[][src]Crate radsort

radsort is a radix sort implementation for sorting by scalar keys (integers, floats, chars, bools).

All built-in scalar types can be used as sorting keys: Booleans, characters, integers, and floating point-numbers. To sort by multiple keys, put them in a tuple, starting from the most significant key. See Key for a full list of supported keys.

  • best and worst-case running time is O(n) – see benchmarks for more detailed performance characteristics
  • space complexity is O(n) – direct sort allocates temporary storage the size of the slice, for indirect see sort_by_cached_key
  • stable, i.e. does not reorder equal elements
  • uses #![no_std], but needs an allocator

This sort can be several times faster than slice::sort and slice::sort_unstable, typically on large slices (hundreds of elements or more). It performs worse on short slices and when using wide keys (16 bytes). See benchmarks to get a better picture of the performance characteristics.

radsort is an implementation of LSB radix sort, using counting sort to sort the slice by each digit (byte) of the key. As an optimization, the slice is sorted only by digits which differ between the keys. See the unopt module for more details and functions which don't use this optimization.

This implementation is based on radix sort by Pierre Terdiman, published at http://codercorner.com/RadixSortRevisited.htm, with select optimizations published by Michael Herf at http://stereopsis.com/radix.html.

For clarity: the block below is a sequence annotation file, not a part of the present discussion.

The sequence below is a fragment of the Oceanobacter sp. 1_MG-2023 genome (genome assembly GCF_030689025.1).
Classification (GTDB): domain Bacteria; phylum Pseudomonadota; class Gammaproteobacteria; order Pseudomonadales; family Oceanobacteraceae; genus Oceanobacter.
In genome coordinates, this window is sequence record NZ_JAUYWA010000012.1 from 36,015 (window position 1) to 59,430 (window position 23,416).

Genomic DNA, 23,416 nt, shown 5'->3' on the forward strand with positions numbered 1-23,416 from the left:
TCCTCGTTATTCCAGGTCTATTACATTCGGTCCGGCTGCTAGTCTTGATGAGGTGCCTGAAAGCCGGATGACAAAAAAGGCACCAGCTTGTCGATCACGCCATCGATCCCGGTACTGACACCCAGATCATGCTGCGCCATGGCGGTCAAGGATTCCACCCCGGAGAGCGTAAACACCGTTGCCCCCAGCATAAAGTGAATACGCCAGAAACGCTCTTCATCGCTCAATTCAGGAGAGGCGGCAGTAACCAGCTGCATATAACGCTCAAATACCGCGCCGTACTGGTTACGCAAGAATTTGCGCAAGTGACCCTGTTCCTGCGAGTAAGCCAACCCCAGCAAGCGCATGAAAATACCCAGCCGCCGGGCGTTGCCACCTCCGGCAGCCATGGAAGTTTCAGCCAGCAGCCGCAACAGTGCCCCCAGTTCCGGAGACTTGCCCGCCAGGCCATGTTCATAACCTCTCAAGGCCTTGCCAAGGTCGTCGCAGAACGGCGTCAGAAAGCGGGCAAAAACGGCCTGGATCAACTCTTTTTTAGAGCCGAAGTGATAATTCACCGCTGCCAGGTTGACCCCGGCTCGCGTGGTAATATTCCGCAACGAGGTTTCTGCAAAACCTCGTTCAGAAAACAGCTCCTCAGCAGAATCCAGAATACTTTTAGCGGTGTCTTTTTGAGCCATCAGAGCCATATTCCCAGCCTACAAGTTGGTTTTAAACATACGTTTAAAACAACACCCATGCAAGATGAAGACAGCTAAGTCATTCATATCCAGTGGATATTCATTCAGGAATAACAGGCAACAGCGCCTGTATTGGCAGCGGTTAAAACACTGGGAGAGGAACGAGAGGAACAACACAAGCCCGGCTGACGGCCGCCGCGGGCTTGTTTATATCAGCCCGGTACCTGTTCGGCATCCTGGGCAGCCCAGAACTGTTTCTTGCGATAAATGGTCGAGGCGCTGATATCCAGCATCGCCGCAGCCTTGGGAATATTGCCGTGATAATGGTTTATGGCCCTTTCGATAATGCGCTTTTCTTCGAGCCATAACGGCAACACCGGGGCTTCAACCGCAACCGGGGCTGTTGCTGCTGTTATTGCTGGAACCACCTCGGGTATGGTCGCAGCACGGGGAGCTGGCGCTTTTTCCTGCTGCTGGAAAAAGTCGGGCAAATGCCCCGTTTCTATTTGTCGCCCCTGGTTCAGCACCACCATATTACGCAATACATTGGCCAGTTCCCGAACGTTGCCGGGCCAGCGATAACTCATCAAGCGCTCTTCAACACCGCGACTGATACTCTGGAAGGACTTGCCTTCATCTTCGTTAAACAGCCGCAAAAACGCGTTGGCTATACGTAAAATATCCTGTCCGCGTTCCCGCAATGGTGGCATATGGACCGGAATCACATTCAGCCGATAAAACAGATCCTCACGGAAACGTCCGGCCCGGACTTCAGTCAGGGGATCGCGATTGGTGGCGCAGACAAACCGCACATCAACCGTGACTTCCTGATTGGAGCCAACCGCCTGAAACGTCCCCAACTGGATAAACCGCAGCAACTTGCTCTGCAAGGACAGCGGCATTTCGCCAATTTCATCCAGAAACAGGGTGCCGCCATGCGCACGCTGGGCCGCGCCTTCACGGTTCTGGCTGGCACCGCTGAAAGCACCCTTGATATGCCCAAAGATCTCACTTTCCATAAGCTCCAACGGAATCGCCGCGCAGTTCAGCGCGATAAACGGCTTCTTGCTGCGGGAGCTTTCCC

Floating-point numbers

Floating-point number keys are effectively sorted according to their partial order (see PartialOrd), with NaN values at the beginning (before the negative infinity) and at the end (after the positive infinity), depending on the sign bit of each NaN.


Slices of scalar types (integers, floating-point numbers, Booleans, and characters) can be sorted directly:

let mut data = [2i32, -1, 1, 0, -2];
radsort::sort(&mut data);
assert_eq!(data, [-2, -1, 0, 1, 2]);

Use a key extraction function to sort other types:

let mut friends = ["Punchy", "Isabelle", "Sly", "Puddles", "Gladys"];
// sort by the length of the string in bytes
radsort::sort_by_key(&mut friends, |s| s.len());
assert_eq!(friends, ["Sly", "Punchy", "Gladys", "Puddles", "Isabelle"]);

To sort by two or more keys, put them in a tuple, starting with the most significant key:

struct Height { feet: u8, inches: u8, }
let mut heights = [
    Height { feet: 6, inches: 1 },
    Height { feet: 5, inches: 9 },
    Height { feet: 6, inches: 0 },
// sort by feet, if feet are equal, sort by inches
radsort::sort_by_key(&mut heights, |h| (h.feet, h.inches));
assert_eq!(heights, [
    Height { feet: 5, inches: 9 },
    Height { feet: 6, inches: 0 },
    Height { feet: 6, inches: 1 },



Sorting functions which don't use optimizations based on the values of the keys. Useful for benchmarks and consistent performance.



Types which can be used as sorting keys.



Sorts the slice.


Sorts the slice indirectly, using a key extraction function and caching the keys.


Sorts the slice using a key extraction function.